Council vote on Parkview development on hold
Changes to access points prompt a new traffic study
Changes to a proposed housing development at Parkview Golf Course in Eagan has caused a vote on the project to be put on hold.
Access points in the planned development at 1310 Cliff Road will need to be moved east to comply with Dakota County regulations. Because of these changes, a new traffic study will be done.
The Dakota County plat commission last week approved the revised access plans for the single-family housing development called Dakota Path.
The plat commission, which consists of county staff, suggested the change in the traffic plans. The development’s access from Cliff Road will need to be moved 400 feet east of the existing access to Parkview to meet county guidelines.
“The spacing guidelines are meant to provide safe and efficient access, while still providing adequate mobility of traffic through that corridor,” Eagan city engineer John Gorder said.
The Eagan City Council was expected to vote Jan. 5 on developer Hunter Emerson’s proposal to rezone the 80-acre property and build 177 homes south of Cliff Road between Pilot Knob Road and Lexington Avenue. But the council’s vote is on hold until spring because the changes were not included in the environmental assessment of the project, Gorder said.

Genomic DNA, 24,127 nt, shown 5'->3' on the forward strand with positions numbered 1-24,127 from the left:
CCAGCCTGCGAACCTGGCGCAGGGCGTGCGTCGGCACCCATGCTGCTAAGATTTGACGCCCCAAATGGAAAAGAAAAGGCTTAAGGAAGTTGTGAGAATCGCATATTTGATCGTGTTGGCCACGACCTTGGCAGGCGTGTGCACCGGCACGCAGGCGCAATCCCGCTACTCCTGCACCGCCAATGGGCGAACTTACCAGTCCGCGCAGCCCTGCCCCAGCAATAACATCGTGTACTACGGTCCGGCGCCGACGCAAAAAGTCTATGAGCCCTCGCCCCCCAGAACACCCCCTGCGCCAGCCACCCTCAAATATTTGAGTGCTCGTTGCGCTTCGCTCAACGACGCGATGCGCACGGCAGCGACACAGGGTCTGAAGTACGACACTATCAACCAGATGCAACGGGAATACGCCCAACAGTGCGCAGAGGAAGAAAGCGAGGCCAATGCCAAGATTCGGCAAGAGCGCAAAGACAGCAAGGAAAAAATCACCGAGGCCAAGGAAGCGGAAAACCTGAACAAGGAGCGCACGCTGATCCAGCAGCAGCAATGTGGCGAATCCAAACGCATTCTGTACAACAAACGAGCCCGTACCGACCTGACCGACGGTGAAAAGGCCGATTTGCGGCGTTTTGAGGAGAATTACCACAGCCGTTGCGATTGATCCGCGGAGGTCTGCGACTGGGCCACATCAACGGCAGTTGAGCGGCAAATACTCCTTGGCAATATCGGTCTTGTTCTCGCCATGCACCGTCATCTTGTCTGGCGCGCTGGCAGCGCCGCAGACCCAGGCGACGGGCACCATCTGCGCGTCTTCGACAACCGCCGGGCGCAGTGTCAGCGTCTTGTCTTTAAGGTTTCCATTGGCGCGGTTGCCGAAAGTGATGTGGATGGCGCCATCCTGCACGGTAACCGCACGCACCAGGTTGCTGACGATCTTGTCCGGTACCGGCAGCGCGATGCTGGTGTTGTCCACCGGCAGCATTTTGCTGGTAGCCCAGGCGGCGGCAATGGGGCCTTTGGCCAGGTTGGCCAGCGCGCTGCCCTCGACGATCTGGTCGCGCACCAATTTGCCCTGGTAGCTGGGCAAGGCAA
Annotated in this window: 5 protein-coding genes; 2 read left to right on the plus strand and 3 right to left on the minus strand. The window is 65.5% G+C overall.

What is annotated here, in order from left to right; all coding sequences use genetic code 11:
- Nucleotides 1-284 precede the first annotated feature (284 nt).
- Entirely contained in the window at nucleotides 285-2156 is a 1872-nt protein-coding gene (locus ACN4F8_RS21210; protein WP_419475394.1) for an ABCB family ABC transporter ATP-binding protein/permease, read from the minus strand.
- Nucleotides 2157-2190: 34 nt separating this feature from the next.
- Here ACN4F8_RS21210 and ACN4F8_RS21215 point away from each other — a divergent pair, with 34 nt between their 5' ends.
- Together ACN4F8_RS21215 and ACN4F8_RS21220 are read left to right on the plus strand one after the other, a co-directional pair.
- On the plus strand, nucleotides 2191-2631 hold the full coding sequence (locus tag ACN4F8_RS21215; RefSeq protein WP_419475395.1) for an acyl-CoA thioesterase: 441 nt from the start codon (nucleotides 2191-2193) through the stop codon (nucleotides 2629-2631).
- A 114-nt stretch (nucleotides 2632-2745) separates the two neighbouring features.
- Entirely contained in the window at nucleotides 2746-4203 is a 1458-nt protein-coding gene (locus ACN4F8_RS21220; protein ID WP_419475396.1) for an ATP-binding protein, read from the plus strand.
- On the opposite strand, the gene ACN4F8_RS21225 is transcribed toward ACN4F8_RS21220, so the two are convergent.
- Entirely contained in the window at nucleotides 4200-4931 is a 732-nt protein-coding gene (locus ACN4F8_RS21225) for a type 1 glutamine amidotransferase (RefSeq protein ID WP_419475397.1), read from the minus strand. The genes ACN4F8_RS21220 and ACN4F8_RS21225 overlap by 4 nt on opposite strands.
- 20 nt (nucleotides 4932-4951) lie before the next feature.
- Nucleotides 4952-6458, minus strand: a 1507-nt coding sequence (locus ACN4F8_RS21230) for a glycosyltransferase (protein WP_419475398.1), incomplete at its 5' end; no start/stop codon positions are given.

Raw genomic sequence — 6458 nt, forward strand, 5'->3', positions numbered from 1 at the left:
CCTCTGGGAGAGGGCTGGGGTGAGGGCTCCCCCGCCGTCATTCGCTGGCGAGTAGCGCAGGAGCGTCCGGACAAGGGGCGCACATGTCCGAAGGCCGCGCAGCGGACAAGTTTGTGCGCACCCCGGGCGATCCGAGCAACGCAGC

Cliff Road intersections with Fairway Hills Drive and Parkridge Drive will remain the same.
A median will need to be added along Cliff Road at Danbury Lane and Parkcliff Drive. Motorists will be limited to right-in and right-out turns.
“Residents of these developments will have full access to Cliff Road elsewhere,” Gorder said.
Residents of the Fairway Hills neighborhood, which is west of Dakota Path, will likely see increased traffic, Gorder said.
The Eden Prairie developer proposes extending Interlachen Drive — which currently ends at the golf course — into Dakota Path.
Nearby roads will be able to handle the increased traffic, Gorder said.
Hunter Emerson’s plans have drawn criticism from the property’s neighbors who have expressed concerns about traffic and open space.
Last week the Eagan Planning Commission rejected the project because of concerns the development would encroach upon Lebanon Hills Regional Park.
A new traffic study is expected to be published Feb. 18, with a public comment period running until March 20.
The City Council is expected to vote on the project in April.